Rocky Mountain Spotted Fever
What is Rocky Mountain Spotted Fever?
Rocky Mountain Spotted Fever (RMSF) is a bacterial disease (Rickettsia rickettsii) transmitted by ticks of the genus Dermacentor. These ticks are most common during spring and summer. Rocky Mountain Spotted Fever is very rare in San Mateo County.
How is Rocky Mountain Spotted Fever transmitted?
RMSF is transmitted through the bite of an infected tick.
If I am bitten by a tick, will I get Rocky Mountain Spotted Fever?
There have been cases of this disease in San Mateo County but it is extremely rare.
What are the signs and symptoms of Rocky Mountain Spotted Fever?
- Sudden onset of fever
- A red, spotted, non-itchy rash covering much of the body including the palms of hands and soles of feet
- Lack of appetite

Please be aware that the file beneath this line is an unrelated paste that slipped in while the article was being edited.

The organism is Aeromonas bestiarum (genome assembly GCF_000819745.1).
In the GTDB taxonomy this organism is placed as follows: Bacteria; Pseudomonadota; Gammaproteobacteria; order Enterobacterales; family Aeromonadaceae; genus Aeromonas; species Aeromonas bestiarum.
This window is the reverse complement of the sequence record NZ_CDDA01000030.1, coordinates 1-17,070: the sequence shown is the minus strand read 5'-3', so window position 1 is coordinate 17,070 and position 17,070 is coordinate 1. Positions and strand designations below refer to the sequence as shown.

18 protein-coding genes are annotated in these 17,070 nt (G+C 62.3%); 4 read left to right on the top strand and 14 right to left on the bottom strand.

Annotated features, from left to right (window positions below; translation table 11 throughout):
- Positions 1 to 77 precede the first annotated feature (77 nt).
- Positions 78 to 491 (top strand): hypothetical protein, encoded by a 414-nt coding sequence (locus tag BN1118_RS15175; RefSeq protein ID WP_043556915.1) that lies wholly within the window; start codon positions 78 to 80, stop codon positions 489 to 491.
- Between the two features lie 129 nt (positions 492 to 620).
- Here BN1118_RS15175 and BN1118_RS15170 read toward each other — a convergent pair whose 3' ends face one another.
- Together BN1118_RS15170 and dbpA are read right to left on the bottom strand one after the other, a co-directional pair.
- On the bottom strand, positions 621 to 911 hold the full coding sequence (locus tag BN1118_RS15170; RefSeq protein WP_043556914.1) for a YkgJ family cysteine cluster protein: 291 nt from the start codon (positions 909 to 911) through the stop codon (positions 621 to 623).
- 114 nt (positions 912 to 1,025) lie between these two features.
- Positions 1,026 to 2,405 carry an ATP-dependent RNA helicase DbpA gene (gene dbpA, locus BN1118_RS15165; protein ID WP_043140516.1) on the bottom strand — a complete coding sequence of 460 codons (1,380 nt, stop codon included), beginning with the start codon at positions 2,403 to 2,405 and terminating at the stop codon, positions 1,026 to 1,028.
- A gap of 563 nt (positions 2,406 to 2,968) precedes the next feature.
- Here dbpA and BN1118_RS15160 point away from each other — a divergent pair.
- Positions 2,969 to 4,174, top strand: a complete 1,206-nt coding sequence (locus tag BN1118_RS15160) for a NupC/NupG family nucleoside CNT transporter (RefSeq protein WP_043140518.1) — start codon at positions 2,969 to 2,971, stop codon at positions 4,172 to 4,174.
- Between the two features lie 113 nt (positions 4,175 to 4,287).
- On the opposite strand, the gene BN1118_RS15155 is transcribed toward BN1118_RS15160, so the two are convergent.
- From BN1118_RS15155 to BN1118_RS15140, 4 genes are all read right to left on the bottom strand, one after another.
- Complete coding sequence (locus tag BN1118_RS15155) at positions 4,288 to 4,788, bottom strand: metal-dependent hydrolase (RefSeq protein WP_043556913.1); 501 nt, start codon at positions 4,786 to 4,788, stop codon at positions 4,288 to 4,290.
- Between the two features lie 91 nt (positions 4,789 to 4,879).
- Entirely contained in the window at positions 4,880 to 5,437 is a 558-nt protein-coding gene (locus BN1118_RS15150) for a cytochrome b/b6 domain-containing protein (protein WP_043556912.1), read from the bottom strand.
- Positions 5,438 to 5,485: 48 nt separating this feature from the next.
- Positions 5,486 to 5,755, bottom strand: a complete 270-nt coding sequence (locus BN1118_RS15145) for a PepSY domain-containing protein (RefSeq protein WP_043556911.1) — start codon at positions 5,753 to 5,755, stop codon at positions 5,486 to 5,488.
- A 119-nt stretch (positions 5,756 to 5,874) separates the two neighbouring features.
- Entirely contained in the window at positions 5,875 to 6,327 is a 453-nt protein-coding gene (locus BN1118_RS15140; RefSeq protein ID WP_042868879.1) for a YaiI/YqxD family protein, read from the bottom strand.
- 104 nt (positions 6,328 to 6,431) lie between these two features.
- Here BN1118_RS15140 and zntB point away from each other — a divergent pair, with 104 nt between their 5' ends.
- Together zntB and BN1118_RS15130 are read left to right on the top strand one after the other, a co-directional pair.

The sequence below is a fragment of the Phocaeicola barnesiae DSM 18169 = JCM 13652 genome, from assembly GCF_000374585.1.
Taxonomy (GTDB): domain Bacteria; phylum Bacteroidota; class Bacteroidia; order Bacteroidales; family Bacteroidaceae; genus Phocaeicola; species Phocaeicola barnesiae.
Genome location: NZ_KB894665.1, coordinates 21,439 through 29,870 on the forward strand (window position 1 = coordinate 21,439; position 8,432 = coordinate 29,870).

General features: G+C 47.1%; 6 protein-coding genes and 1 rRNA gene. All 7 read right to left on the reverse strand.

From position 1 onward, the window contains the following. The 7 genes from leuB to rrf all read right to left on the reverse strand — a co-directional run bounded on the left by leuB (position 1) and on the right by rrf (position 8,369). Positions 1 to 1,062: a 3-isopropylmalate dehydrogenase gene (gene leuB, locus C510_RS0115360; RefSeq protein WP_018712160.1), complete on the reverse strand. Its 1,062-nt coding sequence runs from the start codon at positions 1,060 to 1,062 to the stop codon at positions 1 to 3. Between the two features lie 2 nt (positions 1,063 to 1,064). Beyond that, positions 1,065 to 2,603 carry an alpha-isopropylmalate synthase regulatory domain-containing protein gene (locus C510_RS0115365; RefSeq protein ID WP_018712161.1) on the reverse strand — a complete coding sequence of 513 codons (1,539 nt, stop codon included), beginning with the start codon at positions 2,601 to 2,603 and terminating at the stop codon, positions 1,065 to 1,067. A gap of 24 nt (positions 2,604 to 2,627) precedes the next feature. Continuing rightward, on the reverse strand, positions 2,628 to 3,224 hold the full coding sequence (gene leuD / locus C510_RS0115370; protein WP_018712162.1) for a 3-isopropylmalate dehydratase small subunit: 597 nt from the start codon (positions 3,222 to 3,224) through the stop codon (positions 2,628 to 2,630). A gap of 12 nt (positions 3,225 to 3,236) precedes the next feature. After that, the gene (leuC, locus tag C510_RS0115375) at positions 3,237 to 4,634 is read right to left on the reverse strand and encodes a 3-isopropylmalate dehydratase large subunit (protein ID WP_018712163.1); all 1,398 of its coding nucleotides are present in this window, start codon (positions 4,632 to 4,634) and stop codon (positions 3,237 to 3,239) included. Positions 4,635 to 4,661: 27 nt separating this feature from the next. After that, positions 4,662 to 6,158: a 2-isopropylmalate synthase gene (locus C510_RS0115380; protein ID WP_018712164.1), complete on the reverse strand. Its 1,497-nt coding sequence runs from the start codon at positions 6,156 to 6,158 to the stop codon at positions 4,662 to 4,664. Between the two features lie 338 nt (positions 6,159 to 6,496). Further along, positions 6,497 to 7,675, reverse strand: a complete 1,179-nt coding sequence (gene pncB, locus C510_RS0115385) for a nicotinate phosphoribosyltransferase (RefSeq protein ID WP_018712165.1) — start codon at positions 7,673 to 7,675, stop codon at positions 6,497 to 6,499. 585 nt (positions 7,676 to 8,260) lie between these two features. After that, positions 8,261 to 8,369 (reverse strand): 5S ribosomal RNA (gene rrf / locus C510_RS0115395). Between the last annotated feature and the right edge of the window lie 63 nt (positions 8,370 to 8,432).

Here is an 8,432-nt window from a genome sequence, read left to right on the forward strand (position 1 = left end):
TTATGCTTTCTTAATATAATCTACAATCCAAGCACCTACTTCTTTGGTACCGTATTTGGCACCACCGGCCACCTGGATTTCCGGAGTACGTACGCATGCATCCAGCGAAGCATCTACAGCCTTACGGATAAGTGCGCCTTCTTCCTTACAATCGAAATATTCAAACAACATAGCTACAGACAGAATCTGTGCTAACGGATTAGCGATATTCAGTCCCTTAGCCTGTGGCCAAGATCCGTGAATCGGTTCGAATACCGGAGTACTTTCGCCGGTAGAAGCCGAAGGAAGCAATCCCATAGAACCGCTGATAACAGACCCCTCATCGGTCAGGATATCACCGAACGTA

- Severe headache
The rash first appears six days after the onset of fever and is often not present or may be very subtle when the patient is initially seen by a physician. Younger patients usually develop the rash earlier than older patients. Most often it begins as small, flat, pink, non-itchy spots (maculae) on the wrists, forearms, and ankles. These spots turn pale when pressure is applied and eventually become raised on the skin. This type of rash occurs in only 35% to 60% of patients with Rocky Mountain Spotted Fever. The rash involves the palms or soles in as many as 50% to 80% of patients; however, this distribution may not occur until later in the course of the disease. As many as 10% to 15% of patients may never develop a rash.
Three key diagnostic signals are 1) a previous tick bite 2) a rash covering the trunk 3) severe illness with a sudden onset.